First Things First

The Ten Commandments on a monument on the grou...

Image via Wikipedia

We know the phrase, ‘First things first.’  Understanding the principle isn’t usually the problem.  Correctly identifying ‘first things first’ is.  What ‘first things’ are first in Christian living?  Jesus gave the Great Commission in a context and setting consistent with the Greatest Commandment.  We see it in Matthew 28:17: When they saw Him, they worshiped Him. Worship was followed by a command.  This sequence is vital to our understanding.  The precedent for this pattern goes back to the Ten Commandments.

The context of the Greatest Commandment, in Deuteronomy 6, is a sermon on the Ten Commandments.  God’s people are to have no other gods before Him.  They are not to make graven images.  The entire setting of these commands is the arena of worship.  The instruction, “Hear, O Israel, the Lord our God is one Lord,” (Deut. 6:4), declares the uniqueness of God.  He alone is God.  There is no other like Him.  Only He is worthy of worship.

Moses had delivered the Ten Commandments in Ex. 20, just after escaping Egypt.  The first four commandments are the worship commands.  They give us the “how to” on loving God supremely.  If we do that, we won’t put other things before Him.  We understand this in the context of our marriages.  When we love correctly, we don’t have to be told to put our spouse at the head of all human relationships.  We understand priority is an expression of love.  Forty years after giving the Commandments, and on the verge of entering the Promised Land, Moses instructs the people: Love the Lord your God with all your heart, soul, and strength.  God, through Moses, shows obedience flows from love/worship.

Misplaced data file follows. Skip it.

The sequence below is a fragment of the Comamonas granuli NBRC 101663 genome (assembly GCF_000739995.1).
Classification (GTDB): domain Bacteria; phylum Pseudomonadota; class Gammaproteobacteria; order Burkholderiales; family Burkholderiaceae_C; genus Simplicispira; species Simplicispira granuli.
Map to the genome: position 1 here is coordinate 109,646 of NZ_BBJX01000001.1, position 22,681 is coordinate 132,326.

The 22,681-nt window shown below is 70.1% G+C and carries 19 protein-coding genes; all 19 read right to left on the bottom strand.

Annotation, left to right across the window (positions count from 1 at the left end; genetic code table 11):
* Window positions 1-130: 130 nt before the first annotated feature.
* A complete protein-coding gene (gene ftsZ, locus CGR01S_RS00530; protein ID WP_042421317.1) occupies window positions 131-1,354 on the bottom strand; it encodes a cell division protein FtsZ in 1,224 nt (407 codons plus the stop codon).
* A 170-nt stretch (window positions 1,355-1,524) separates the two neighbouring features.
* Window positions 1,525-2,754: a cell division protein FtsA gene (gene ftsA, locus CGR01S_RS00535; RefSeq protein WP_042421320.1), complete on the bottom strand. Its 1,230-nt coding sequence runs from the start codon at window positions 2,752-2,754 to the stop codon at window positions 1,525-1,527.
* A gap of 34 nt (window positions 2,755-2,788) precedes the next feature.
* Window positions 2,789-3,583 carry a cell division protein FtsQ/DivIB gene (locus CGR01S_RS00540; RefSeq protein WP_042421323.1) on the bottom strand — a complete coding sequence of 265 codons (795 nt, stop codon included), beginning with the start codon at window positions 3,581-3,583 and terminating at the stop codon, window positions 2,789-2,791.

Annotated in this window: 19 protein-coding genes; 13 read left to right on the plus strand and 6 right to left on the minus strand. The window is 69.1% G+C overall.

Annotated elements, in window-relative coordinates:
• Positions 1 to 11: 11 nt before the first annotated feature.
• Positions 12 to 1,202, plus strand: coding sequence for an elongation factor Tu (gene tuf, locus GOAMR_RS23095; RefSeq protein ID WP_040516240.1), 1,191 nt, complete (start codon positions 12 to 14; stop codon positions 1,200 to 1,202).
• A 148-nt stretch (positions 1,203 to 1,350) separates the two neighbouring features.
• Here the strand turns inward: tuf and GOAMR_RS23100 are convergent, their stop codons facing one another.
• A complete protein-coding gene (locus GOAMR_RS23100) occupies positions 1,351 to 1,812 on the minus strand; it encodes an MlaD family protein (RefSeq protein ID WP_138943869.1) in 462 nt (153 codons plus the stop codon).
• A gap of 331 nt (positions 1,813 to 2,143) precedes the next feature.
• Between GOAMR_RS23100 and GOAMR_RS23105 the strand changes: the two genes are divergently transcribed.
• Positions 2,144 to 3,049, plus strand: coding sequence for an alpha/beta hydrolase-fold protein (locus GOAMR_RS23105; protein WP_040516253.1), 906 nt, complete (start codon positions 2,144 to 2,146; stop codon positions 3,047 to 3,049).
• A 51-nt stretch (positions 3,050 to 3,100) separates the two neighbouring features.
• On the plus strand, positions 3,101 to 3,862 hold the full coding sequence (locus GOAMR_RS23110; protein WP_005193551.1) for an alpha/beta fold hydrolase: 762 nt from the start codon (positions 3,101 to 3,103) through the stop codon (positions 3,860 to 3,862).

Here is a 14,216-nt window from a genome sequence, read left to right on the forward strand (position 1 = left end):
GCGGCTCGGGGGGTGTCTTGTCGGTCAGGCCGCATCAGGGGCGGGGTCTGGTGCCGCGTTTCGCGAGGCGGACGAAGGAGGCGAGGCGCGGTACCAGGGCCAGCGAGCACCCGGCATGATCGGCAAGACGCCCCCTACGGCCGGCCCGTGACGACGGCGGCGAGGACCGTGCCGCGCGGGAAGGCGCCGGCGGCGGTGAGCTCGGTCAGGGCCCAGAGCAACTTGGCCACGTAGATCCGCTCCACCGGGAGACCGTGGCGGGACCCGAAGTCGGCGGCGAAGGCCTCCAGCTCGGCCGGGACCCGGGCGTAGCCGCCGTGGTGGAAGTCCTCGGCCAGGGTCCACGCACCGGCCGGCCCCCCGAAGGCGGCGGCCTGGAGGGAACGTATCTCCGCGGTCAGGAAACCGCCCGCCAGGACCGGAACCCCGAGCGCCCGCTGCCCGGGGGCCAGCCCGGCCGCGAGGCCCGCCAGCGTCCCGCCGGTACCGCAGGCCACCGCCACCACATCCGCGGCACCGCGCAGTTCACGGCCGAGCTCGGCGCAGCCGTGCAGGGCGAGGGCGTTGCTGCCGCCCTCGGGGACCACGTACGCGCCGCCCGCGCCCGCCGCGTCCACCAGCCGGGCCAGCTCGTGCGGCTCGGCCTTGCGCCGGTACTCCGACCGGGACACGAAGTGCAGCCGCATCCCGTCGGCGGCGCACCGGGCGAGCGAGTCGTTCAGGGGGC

Entering the Promised Land was a watershed moment in history.  An even greater moment was Jesus commissioning His disiples to carry on His work after His ascension.  In Matt. 28:17, the disciples worship Him (first thing) as He is about to commission them (command them).  Writing on this passage, John MacArthur says, “When God is not truly worshiped, He cannot be truly served, no matter how talented, gifted, or well-intentioned His servants may be.”  Make no mistake.  It’s not worship or obedience.  Genuine worship always produces obedience. It’s worship and obedience.

That being said, are you worshiping Him today?  Is God, and what He is rightly due, in first place?

If we are not effective with the Great Commission, could it be we are neglecting the Greatest Commandment?  Maybe the most effective witness is a willing worshiper.  Think about it.

Soli Deo Gloria!


Why not rate this post?
[Total: 0    Average: 0/5]